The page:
C.G. Bretting Manufacturing Workers Continue into Day 2 of Strike

Taylor Holt
Updated: December 17, 2018 07:05 PM

It's been two days now since workers with C.G. Bretting Manufacturing in Ashland walked off the job in a strike for a fair contract. They say they want to get back to work, but that the company is refusing to negotiate with them.

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About 200 workers with the company were out Monday morning, starting at 4:30 a.m. 

"We want fair wages for fair work," said Kyle Thompson, 22-year employee with the company. "We want to try and do right by our families and get a good contract."

Thompson was one of the workers with signs in hand calling for more fair wages, pension and health benefits from the company.

"It's very important. As you can see, the union has stood together. They have spoken. They want something fair," Thompson added.

Employees say the paper manufacturing company is a good one and it's sad that it has come to this.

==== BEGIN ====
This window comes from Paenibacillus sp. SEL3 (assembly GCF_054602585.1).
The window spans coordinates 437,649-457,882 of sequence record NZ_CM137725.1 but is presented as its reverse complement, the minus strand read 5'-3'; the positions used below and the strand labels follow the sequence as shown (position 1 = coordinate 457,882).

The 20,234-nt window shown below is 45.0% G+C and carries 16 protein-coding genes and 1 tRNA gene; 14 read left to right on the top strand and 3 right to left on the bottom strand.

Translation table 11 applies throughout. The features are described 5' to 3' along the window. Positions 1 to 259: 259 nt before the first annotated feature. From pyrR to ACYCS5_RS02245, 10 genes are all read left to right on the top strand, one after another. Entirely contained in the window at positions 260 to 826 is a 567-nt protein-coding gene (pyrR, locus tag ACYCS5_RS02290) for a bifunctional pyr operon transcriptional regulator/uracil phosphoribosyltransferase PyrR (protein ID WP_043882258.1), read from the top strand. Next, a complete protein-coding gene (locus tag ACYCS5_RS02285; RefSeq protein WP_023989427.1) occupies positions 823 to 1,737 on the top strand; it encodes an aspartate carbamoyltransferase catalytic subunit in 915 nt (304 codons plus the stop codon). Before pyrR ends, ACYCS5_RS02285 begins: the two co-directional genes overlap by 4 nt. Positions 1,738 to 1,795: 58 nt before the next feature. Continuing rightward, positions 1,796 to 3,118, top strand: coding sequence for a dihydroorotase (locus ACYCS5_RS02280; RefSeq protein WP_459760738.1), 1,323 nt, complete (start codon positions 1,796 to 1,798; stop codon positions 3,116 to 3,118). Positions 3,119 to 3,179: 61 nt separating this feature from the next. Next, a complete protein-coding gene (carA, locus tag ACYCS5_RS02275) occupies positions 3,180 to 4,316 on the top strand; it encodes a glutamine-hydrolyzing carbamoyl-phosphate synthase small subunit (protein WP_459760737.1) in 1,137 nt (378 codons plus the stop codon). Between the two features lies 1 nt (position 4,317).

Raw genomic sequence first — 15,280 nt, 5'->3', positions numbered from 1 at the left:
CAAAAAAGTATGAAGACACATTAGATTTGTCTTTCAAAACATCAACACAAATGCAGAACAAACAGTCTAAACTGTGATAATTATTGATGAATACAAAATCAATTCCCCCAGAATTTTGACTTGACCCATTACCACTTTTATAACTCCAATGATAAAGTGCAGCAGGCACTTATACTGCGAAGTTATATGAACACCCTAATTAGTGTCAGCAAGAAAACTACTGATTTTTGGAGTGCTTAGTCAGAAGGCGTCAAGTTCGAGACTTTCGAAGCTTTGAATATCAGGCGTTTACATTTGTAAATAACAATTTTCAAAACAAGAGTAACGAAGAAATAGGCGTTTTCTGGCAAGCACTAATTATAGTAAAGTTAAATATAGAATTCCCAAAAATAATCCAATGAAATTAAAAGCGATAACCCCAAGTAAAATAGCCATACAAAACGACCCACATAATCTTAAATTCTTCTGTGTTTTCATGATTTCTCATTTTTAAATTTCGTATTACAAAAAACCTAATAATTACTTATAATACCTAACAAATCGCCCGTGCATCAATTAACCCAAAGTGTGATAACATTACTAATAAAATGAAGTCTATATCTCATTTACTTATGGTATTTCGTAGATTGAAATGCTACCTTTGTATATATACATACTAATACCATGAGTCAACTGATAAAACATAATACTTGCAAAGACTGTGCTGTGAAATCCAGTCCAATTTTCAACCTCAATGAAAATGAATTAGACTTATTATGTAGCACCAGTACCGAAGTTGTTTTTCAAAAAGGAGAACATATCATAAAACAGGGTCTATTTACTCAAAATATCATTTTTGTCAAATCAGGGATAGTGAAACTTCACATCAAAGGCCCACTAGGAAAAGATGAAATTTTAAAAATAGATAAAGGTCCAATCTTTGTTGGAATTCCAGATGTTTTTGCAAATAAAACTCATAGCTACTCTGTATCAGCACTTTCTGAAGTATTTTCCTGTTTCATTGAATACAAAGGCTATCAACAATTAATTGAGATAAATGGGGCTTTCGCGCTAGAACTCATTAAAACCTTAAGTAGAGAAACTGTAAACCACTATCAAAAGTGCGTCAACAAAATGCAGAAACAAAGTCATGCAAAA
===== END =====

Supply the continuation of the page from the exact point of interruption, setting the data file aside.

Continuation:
"If it hasn't been a good company, we wouldn't have been willing to work here as long as we have been," said Thompson.

As of now, they say the company is refusing to meet after they rejected their contract offers Thursday.

"The company isn't willing to talk to us," Thompson said. "We would like to go back to the negotiating table, work this all out and get everybody back to work."

The company declined to go on camera, but sent a statement Monday afternoon, that read,

"We're disappointed that the union which represents many of our production employees has chosen to begin a strike that will only hurt its members. Our employees are an invaluable part of our team and our goal at the bargaining table has been - and remains - to ensure they remain among the highest-paid production workers in this area with a strong package of benefits, secure jobs and fulfilling careers. While the union decides if it shares this goal, we will continue to operate and we're confident our service to our customers will be maintained to Bretting standards."

"It is hard to understand why the union would choose to begin a job action in the face of a contract offer that would provide substantial increases in wages and would preserve benefits and to do so in the midst of the holiday season." 

 Employees tell us there are about 450 to 500 workers at the 50 percent of their work force is on strike.


Taylor Holt

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